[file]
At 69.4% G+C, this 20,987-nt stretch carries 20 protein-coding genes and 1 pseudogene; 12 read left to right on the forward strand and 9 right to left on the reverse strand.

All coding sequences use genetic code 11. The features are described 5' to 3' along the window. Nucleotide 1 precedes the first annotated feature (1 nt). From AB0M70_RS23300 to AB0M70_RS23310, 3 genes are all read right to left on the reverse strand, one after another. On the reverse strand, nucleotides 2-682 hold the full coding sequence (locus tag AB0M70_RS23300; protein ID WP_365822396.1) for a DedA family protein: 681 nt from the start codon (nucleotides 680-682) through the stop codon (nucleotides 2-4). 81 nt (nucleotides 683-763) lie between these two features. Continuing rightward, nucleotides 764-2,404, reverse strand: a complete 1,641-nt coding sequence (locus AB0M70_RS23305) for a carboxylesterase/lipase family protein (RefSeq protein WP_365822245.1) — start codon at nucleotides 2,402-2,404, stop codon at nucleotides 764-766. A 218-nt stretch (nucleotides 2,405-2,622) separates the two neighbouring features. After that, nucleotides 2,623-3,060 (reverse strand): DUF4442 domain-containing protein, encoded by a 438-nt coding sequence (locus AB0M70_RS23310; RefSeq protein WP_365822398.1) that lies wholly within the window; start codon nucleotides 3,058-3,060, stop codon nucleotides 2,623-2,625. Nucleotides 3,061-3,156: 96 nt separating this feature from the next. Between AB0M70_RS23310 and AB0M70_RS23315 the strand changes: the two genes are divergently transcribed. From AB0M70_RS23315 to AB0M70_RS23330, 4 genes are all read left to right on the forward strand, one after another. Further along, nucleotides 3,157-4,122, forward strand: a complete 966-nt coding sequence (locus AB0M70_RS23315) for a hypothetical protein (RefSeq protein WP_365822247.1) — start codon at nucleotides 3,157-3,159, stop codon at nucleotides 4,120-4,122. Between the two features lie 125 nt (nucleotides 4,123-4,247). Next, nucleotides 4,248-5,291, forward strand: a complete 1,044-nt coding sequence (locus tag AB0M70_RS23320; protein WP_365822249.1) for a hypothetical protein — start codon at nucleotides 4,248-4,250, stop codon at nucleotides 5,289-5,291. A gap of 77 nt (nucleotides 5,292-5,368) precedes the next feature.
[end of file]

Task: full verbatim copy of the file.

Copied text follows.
At 69.4% G+C, this 20,987-nt stretch carries 20 protein-coding genes and 1 pseudogene; 12 read left to right on the forward strand and 9 right to left on the reverse strand.

All coding sequences use genetic code 11. The features are described 5' to 3' along the window. Nucleotide 1 precedes the first annotated feature (1 nt). From AB0M70_RS23300 to AB0M70_RS23310, 3 genes are all read right to left on the reverse strand, one after another. On the reverse strand, nucleotides 2-682 hold the full coding sequence (locus tag AB0M70_RS23300; protein ID WP_365822396.1) for a DedA family protein: 681 nt from the start codon (nucleotides 680-682) through the stop codon (nucleotides 2-4). 81 nt (nucleotides 683-763) lie between these two features. Continuing rightward, nucleotides 764-2,404, reverse strand: a complete 1,641-nt coding sequence (locus AB0M70_RS23305) for a carboxylesterase/lipase family protein (RefSeq protein WP_365822245.1) — start codon at nucleotides 2,402-2,404, stop codon at nucleotides 764-766. A 218-nt stretch (nucleotides 2,405-2,622) separates the two neighbouring features. After that, nucleotides 2,623-3,060 (reverse strand): DUF4442 domain-containing protein, encoded by a 438-nt coding sequence (locus AB0M70_RS23310; RefSeq protein WP_365822398.1) that lies wholly within the window; start codon nucleotides 3,058-3,060, stop codon nucleotides 2,623-2,625. Nucleotides 3,061-3,156: 96 nt separating this feature from the next. Between AB0M70_RS23310 and AB0M70_RS23315 the strand changes: the two genes are divergently transcribed. From AB0M70_RS23315 to AB0M70_RS23330, 4 genes are all read left to right on the forward strand, one after another. Further along, nucleotides 3,157-4,122, forward strand: a complete 966-nt coding sequence (locus AB0M70_RS23315) for a hypothetical protein (RefSeq protein WP_365822247.1) — start codon at nucleotides 3,157-3,159, stop codon at nucleotides 4,120-4,122. Between the two features lie 125 nt (nucleotides 4,123-4,247). Next, nucleotides 4,248-5,291, forward strand: a complete 1,044-nt coding sequence (locus tag AB0M70_RS23320; protein WP_365822249.1) for a hypothetical protein — start codon at nucleotides 4,248-4,250, stop codon at nucleotides 5,289-5,291. A gap of 77 nt (nucleotides 5,292-5,368) precedes the next feature.